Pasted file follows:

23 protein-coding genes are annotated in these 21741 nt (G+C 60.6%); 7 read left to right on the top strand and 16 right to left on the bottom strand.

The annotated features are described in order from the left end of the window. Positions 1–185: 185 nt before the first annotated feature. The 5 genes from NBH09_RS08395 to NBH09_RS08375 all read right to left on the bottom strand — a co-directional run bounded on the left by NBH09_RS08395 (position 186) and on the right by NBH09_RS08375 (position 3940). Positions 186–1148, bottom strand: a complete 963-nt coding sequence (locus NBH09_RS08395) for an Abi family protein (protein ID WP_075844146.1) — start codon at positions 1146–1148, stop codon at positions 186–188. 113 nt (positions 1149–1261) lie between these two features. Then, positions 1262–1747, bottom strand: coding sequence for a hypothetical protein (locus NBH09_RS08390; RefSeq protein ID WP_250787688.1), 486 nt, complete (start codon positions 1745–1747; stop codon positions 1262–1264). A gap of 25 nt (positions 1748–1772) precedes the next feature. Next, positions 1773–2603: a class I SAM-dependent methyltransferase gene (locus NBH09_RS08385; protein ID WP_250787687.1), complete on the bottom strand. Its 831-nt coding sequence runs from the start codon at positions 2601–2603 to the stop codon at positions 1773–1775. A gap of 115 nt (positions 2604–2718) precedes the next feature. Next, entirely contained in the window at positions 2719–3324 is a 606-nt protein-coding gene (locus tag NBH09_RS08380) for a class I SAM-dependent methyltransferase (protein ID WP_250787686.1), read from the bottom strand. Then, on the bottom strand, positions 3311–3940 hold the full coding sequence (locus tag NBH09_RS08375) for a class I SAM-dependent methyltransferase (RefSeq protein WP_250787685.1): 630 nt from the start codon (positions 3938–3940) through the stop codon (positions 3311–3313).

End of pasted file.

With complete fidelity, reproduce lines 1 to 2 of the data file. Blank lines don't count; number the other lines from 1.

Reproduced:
23 protein-coding genes are annotated in these 21741 nt (G+C 60.6%); 7 read left to right on the top strand and 16 right to left on the bottom strand.

The annotated features are described in order from the left end of the window. Positions 1–185: 185 nt before the first annotated feature. The 5 genes from NBH09_RS08395 to NBH09_RS08375 all read right to left on the bottom strand — a co-directional run bounded on the left by NBH09_RS08395 (position 186) and on the right by NBH09_RS08375 (position 3940). Positions 186–1148, bottom strand: a complete 963-nt coding sequence (locus NBH09_RS08395) for an Abi family protein (protein ID WP_075844146.1) — start codon at positions 1146–1148, stop codon at positions 186–188. 113 nt (positions 1149–1261) lie between these two features. Then, positions 1262–1747, bottom strand: coding sequence for a hypothetical protein (locus NBH09_RS08390; RefSeq protein ID WP_250787688.1), 486 nt, complete (start codon positions 1745–1747; stop codon positions 1262–1264). A gap of 25 nt (positions 1748–1772) precedes the next feature. Next, positions 1773–2603: a class I SAM-dependent methyltransferase gene (locus NBH09_RS08385; protein ID WP_250787687.1), complete on the bottom strand. Its 831-nt coding sequence runs from the start codon at positions 2601–2603 to the stop codon at positions 1773–1775. A gap of 115 nt (positions 2604–2718) precedes the next feature. Next, entirely contained in the window at positions 2719–3324 is a 606-nt protein-coding gene (locus tag NBH09_RS08380) for a class I SAM-dependent methyltransferase (protein ID WP_250787686.1), read from the bottom strand. Then, on the bottom strand, positions 3311–3940 hold the full coding sequence (locus tag NBH09_RS08375) for a class I SAM-dependent methyltransferase (RefSeq protein WP_250787685.1): 630 nt from the start codon (positions 3938–3940) through the stop codon (positions 3311–3313).